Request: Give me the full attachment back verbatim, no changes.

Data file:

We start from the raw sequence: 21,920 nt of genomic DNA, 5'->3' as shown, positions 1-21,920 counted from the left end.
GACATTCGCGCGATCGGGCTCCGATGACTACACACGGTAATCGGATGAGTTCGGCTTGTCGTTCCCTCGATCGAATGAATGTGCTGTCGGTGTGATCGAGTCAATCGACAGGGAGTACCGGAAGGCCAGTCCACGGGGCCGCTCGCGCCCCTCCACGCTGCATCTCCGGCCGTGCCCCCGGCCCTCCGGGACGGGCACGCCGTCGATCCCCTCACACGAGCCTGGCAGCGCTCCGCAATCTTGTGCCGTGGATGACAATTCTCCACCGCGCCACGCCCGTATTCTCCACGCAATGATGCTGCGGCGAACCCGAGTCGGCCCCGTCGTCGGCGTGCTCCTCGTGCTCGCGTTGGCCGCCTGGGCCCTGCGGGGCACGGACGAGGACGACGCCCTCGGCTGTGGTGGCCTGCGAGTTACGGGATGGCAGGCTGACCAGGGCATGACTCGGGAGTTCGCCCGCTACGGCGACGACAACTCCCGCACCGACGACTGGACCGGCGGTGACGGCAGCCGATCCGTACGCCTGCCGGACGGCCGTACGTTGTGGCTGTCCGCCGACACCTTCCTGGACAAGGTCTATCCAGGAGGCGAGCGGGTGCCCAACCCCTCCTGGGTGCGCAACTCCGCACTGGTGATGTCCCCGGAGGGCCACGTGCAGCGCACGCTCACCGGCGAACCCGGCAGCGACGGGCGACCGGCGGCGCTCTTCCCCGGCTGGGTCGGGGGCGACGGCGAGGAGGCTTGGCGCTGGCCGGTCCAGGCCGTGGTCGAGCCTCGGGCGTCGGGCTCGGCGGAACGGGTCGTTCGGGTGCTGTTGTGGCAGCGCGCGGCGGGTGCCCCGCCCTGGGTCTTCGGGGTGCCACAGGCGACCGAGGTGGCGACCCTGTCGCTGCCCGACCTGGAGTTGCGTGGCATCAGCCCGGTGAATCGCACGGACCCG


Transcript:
We start from the raw sequence: 21,920 nt of genomic DNA, 5'->3' as shown, positions 1-21,920 counted from the left end.
GACATTCGCGCGATCGGGCTCCGATGACTACACACGGTAATCGGATGAGTTCGGCTTGTCGTTCCCTCGATCGAATGAATGTGCTGTCGGTGTGATCGAGTCAATCGACAGGGAGTACCGGAAGGCCAGTCCACGGGGCCGCTCGCGCCCCTCCACGCTGCATCTCCGGCCGTGCCCCCGGCCCTCCGGGACGGGCACGCCGTCGATCCCCTCACACGAGCCTGGCAGCGCTCCGCAATCTTGTGCCGTGGATGACAATTCTCCACCGCGCCACGCCCGTATTCTCCACGCAATGATGCTGCGGCGAACCCGAGTCGGCCCCGTCGTCGGCGTGCTCCTCGTGCTCGCGTTGGCCGCCTGGGCCCTGCGGGGCACGGACGAGGACGACGCCCTCGGCTGTGGTGGCCTGCGAGTTACGGGATGGCAGGCTGACCAGGGCATGACTCGGGAGTTCGCCCGCTACGGCGACGACAACTCCCGCACCGACGACTGGACCGGCGGTGACGGCAGCCGATCCGTACGCCTGCCGGACGGCCGTACGTTGTGGCTGTCCGCCGACACCTTCCTGGACAAGGTCTATCCAGGAGGCGAGCGGGTGCCCAACCCCTCCTGGGTGCGCAACTCCGCACTGGTGATGTCCCCGGAGGGCCACGTGCAGCGCACGCTCACCGGCGAACCCGGCAGCGACGGGCGACCGGCGGCGCTCTTCCCCGGCTGGGTCGGGGGCGACGGCGAGGAGGCTTGGCGCTGGCCGGTCCAGGCCGTGGTCGAGCCTCGGGCGTCGGGCTCGGCGGAACGGGTCGTTCGGGTGCTGTTGTGGCAGCGCGCGGCGGGTGCCCCGCCCTGGGTCTTCGGGGTGCCACAGGCGACCGAGGTGGCGACCCTGTCGCTGCCCGACCTGGAGTTGCGTGGCATCAGCCCGGTGAATCGCACGGACCCG